Federal Aviation Administration (FAA), DOT.
Notice of proposed rulemaking (NPRM).
We propose to adopt a new airworthiness directive (AD) for certain Model DC-9-81 (MD-81), DC-9-82 (MD-82), DC-9-83 (MD-83), DC-9-87 (MD-87), and MD-88 airplanes. This proposed AD would require installing fuel level float and pressure switch in-line fuses on the wing forward spars and forward and aft auxiliary fuel tanks, depending on the airplane configuration. This proposed AD results from fuel system reviews conducted by the manufacturer. We are proposing this AD to prevent the potential of ignition sources inside fuel tanks, which, in combination with flammable fuel vapors, could result in fuel tank explosions and consequent loss of the airplane.
We must receive comments on this proposed AD by August 2, 2010.
You may send comments by any of the following methods:
- Federal eRulemaking Portal: Go to http://www.regulations.gov. Follow the instructions for submitting comments.
- Fax: 202-493-2251.
- Mail: U.S. Department of Transportation, Docket Operations, M-30, West Building Ground Floor, Room W12-140, 1200 New Jersey Avenue, SE., Washington, DC 20590.
- Hand Delivery: U.S. Department of Transportation, Docket Operations, M-30, West Building Ground Floor, Room W12-140, 1200 New Jersey Avenue, SE., Washington, DC 20590, between 9 a.m. and 5 p.m., Monday through Friday, except Federal holidays.
For service information identified in this proposed AD, contact Boeing Commercial Airplanes, Attention: Data & Services Management, 3855 Lakewood Boulevard, MC D800-0019, Long Beach, California 90846-0001; telephone 206-544-5000, extension 2; fax 206-766-5683; e-mail firstname.lastname@example.org; Internet https://www.myboeingfleet.com. You may review copies of the referenced service information at the FAA, Transport Airplane Directorate, 1601 Lind Avenue SW., Renton, Washington. For information on the availability of this material at the FAA, call 425-227-1221.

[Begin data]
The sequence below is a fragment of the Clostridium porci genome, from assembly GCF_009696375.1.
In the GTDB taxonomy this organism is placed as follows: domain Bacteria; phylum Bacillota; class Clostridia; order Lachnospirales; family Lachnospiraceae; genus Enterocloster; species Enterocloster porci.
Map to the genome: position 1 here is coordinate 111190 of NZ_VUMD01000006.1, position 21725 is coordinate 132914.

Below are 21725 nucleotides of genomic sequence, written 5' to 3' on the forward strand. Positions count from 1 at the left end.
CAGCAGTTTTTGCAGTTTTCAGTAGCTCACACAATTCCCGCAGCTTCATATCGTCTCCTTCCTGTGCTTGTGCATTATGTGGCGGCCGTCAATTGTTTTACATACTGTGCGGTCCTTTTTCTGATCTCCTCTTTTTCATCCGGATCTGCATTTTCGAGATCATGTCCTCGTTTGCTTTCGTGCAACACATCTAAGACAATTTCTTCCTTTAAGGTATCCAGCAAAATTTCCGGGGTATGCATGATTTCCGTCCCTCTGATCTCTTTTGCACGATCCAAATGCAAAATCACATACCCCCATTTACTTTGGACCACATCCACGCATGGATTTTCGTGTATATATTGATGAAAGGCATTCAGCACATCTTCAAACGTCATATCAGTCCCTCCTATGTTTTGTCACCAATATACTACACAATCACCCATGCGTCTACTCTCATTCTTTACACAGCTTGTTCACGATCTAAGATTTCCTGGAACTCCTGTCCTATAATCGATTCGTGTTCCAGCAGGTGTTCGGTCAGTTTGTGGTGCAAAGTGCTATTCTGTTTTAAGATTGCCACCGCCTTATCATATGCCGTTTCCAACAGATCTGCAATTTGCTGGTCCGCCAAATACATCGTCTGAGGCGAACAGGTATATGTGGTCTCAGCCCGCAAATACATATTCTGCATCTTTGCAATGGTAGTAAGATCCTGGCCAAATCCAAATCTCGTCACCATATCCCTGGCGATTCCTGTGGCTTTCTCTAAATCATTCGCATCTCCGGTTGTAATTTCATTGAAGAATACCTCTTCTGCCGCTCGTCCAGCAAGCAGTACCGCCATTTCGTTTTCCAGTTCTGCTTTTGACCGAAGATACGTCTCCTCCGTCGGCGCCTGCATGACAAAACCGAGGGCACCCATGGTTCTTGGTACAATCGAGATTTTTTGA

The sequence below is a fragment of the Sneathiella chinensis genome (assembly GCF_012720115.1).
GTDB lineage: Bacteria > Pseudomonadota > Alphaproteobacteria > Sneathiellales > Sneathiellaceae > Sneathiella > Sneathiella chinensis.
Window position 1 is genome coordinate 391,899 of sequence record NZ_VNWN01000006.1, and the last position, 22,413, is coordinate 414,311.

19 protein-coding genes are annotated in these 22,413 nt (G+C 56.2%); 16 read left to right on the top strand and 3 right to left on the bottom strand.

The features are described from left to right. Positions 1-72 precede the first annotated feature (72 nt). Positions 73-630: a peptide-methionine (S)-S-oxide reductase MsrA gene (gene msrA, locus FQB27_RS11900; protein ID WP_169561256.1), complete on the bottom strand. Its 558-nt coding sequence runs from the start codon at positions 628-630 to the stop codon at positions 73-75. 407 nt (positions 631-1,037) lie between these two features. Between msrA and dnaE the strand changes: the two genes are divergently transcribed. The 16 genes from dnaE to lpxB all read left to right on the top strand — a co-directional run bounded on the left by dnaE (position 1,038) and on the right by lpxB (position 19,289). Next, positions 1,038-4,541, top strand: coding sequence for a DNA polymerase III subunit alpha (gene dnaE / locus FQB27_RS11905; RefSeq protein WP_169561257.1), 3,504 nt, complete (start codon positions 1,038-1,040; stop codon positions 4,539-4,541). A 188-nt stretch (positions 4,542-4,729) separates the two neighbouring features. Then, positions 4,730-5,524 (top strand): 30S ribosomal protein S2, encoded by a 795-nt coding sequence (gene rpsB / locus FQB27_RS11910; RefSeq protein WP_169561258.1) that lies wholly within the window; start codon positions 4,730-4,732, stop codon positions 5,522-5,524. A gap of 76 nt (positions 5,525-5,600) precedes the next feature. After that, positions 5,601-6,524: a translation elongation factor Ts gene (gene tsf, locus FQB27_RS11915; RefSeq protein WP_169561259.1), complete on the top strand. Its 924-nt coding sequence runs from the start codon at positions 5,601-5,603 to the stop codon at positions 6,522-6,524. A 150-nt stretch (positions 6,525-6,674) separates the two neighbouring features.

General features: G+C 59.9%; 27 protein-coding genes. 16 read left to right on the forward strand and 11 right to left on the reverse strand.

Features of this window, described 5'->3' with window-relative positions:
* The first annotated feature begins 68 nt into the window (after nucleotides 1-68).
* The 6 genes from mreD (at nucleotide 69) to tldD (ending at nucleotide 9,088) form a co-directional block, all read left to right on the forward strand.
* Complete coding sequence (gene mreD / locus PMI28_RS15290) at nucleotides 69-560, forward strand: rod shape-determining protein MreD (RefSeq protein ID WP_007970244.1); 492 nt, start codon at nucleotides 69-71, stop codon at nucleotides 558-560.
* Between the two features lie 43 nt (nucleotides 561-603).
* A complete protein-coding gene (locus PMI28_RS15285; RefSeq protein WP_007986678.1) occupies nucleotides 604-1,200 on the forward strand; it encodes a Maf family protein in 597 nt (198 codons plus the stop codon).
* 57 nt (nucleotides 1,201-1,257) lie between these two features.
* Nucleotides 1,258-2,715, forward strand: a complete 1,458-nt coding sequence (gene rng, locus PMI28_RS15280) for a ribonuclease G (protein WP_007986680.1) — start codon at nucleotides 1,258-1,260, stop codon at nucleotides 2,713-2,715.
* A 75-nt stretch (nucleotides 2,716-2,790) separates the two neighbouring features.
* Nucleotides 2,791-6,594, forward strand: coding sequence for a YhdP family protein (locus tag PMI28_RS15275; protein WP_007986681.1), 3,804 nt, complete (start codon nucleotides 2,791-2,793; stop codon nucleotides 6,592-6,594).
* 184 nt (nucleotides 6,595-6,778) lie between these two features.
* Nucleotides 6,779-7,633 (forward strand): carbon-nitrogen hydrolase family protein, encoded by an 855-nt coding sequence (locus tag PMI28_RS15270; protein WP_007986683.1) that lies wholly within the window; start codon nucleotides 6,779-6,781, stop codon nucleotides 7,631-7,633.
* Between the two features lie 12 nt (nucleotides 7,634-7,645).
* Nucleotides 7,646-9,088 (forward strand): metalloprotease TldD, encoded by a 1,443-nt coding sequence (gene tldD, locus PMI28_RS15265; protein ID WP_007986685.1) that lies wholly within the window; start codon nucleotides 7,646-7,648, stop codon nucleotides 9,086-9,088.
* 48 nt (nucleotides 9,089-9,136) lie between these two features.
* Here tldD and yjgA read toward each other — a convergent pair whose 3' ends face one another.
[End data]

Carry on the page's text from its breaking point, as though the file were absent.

Examining the AD Docket
You may examine the AD docket on the Internet at http://www.regulations.gov; or in person at the Docket Management Facility between 9 a.m. and 5 p.m., Monday through Friday, except Federal holidays. The AD docket contains this proposed AD, the regulatory evaluation, any comments received, and other information. The street address for the Docket Office (telephone 800-647-5527) is in the ADDRESSES section. Comments will be available in the AD docket shortly after receipt.Start Further Info
FOR FURTHER INFORMATION CONTACT:
Samuel Lee, Aerospace Engineer, Propulsion Branch, ANM-140L, FAA, Los Angeles Aircraft Certification Office (ACO), 3960 Paramount Boulevard, Lakewood, California 90712-4137; telephone 562-627-5262; fax 562-627-5210.End Further Info End Preamble Start Supplemental Information
We invite you to send any written relevant data, views, or arguments about this proposed AD. Send your comments to an address listed under the ADDRESSES section. Include “Docket No. FAA-2010-0549; Directorate Identifier 2010-NM-109-AD” at the beginning of your comments. We specifically invite comments on the overall regulatory, economic, environmental, and energy aspects of this proposed AD. We will consider all comments received by the closing date and may amend this proposed AD because of those comments.
We will post all comments we receive, without change, to http://www.regulations.gov, including any personal information you provide. We will also post a report summarizing each substantive verbal contact we receive about this proposed AD.
The FAA has examined the underlying safety issues involved in fuel tank explosions on several large transport airplanes, including the adequacy of existing regulations, the service history of airplanes subject to those regulations, and existing maintenance practices for fuel tank systems. As a result of those findings, we issued a regulation titled “Transport Start Printed Page 34662Airplane Fuel Tank System Design Review, Flammability Reduction and Maintenance and Inspection Requirements” (66 FR 23086, May 7, 2001). In addition to new airworthiness standards for transport airplanes and new maintenance requirements, this rule included Special Federal Aviation Regulation No. 88 (“SFAR 88,” Amendment 21-78, and subsequent Amendments 21-82 and 21-83).